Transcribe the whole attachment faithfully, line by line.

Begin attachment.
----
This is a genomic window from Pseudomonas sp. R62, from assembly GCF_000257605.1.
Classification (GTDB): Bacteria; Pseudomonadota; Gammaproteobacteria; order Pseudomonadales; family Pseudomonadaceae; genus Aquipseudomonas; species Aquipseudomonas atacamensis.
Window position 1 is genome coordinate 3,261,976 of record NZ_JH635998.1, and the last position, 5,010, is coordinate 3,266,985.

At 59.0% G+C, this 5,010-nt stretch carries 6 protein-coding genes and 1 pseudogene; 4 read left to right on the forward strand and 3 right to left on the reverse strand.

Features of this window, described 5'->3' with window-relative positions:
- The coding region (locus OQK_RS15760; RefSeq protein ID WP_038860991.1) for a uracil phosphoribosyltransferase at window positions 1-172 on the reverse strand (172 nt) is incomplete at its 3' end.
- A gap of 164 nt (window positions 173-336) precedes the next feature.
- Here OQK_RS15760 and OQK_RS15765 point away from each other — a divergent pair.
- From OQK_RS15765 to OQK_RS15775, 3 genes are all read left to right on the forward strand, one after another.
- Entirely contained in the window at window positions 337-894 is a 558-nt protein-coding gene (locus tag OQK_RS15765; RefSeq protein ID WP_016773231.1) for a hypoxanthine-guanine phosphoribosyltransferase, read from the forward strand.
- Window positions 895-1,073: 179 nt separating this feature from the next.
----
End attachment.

This is a genomic window from Pseudomonas sp. R62, from assembly GCF_000257605.1.
Classification (GTDB): Bacteria; Pseudomonadota; Gammaproteobacteria; order Pseudomonadales; family Pseudomonadaceae; genus Aquipseudomonas; species Aquipseudomonas atacamensis.
Window position 1 is genome coordinate 3,261,976 of record NZ_JH635998.1, and the last position, 5,010, is coordinate 3,266,985.

At 59.0% G+C, this 5,010-nt stretch carries 6 protein-coding genes and 1 pseudogene; 4 read left to right on the forward strand and 3 right to left on the reverse strand.

Features of this window, described 5'->3' with window-relative positions:
- The coding region (locus OQK_RS15760; RefSeq protein ID WP_038860991.1) for a uracil phosphoribosyltransferase at window positions 1-172 on the reverse strand (172 nt) is incomplete at its 3' end.
- A gap of 164 nt (window positions 173-336) precedes the next feature.
- Here OQK_RS15760 and OQK_RS15765 point away from each other — a divergent pair.
- From OQK_RS15765 to OQK_RS15775, 3 genes are all read left to right on the forward strand, one after another.
- Entirely contained in the window at window positions 337-894 is a 558-nt protein-coding gene (locus tag OQK_RS15765; RefSeq protein ID WP_016773231.1) for a hypoxanthine-guanine phosphoribosyltransferase, read from the forward strand.
- Window positions 895-1,073: 179 nt separating this feature from the next.